The way people get to know a city varies and the common practice is to read the official booklets or visiting the official websites. However, we would like to present the way how the tourist see a city by using the pictures tourists take. By analyzing big image dataset, we extract and reconstruct the 2D tourist pictures of Venice into 3D models.
The project aims at reconstructing the picture of points of interests in Venice taken by tourists in Venice into 3D models and we would like to present in a way how tourists see Venice.
In the project, we are planning to present several programs and scripts, a database, a web interface and visualization of the 3D building model.
- √ Programs and scripts: scripts to capture tourists’ pictures of Venice from Google and popular image website like Flicker, programs of clustering the pictures by location thus creating a database of images including the location information, program of extracting the pictures which will be used in 3D construction modeling softwares.
- √ Database: an organized database including the location information.
- √ Web interface: a website which is made up of a map including places of interests of Venice and the 3D pictures we generated.
1. Getting tourist’s pictures of Venice.
- √The number of pictures is around 10000 (around 2mb per picture)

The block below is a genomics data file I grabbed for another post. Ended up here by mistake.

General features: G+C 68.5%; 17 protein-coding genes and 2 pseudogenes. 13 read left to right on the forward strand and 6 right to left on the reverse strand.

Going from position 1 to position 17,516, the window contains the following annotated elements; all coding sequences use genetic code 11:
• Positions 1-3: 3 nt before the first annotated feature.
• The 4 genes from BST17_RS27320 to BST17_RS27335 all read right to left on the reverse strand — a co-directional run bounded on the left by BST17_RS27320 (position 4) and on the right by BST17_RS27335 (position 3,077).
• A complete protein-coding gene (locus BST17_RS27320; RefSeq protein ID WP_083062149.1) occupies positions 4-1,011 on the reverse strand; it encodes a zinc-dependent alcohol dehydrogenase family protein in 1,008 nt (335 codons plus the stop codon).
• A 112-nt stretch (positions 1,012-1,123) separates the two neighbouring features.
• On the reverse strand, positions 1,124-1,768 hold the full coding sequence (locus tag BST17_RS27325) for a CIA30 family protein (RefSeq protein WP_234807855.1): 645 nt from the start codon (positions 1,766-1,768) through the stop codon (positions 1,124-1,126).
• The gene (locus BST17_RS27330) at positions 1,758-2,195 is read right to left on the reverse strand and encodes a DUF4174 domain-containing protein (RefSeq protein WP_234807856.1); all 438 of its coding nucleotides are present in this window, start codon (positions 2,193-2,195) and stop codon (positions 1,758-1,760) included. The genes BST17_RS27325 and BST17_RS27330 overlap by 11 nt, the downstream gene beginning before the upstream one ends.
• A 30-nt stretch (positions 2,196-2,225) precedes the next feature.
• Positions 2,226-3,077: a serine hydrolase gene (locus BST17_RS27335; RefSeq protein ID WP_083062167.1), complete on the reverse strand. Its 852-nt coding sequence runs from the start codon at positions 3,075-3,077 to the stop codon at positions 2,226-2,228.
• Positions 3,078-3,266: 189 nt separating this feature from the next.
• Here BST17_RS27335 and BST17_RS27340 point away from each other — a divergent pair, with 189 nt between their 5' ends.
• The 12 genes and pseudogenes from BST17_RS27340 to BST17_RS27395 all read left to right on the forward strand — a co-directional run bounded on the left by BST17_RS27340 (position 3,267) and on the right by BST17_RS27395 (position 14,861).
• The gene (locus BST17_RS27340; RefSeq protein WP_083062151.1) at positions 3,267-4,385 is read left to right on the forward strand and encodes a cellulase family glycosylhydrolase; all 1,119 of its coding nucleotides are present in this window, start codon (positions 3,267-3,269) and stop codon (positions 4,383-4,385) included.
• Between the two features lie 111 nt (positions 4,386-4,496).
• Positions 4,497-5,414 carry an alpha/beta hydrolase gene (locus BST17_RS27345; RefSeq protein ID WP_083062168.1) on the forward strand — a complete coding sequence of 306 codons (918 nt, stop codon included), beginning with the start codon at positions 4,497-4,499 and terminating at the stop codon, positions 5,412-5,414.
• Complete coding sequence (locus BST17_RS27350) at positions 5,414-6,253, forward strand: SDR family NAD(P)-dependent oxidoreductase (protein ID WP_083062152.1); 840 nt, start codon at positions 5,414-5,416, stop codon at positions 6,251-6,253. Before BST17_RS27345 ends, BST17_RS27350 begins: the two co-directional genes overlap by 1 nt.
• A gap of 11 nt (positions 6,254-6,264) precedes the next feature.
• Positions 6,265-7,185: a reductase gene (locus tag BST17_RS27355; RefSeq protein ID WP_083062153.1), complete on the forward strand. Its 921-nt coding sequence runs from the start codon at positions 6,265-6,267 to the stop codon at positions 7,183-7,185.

- √Using Python script download pictures from flickr and google image.
- √Using keywords or tag ‘Venice’.
Using google “Point of interest”, get pictures for the various famous point of interest. The names of those sites can be used as the classification catalogue. Also, those pictures can also be used as training dataset. Furthermore, this is also the picture source of the semantic query part.
2. Clustering by location
From step 1, we can get a huge amount of tourist image if we using keywords ‘Venice’. The challenge here is to get several clusters of building pictures by using classification approach or graph-based approach.
Among these images, some may have GPS info within JEPG structure. Others are purely visual files. In paper , researcher use graph-based approach to cluster worldwide landmarks. On this specific landmarks graph, images share similar GPS coordinates have an edge. And visual approach is also used here. Images share large common features are also connected by an edge. The edge in a graph represents the two nodes are either geo related or visual related. Finally, we can get each cluster by connections on graph.
Another feasible approach is to use the images with GPS info as an already trained set to classify images without GPS info. A naïve approach is to compare every to-be-classified image with images which have been already classified and label it by the most likelihood cluster.
In paper , the researchers compare image similarity search with text search using tf-idf. The query ‘words’ of an image here are feature descriptors of all the features. In the database, if two images share a common feature, they share a ‘word’(descriptor). Thus, a descriptor vector space is built to cluster spatial adjacent features. Each cluster is a bag of words and has an occurrence frequency. Finally, a new image can then search the all database and retrieve the most relevant images(in paper 10 images).
We can apply this approach by just add a classification step after the retrieval. We classify the image into the most likelihood retrieval cluster.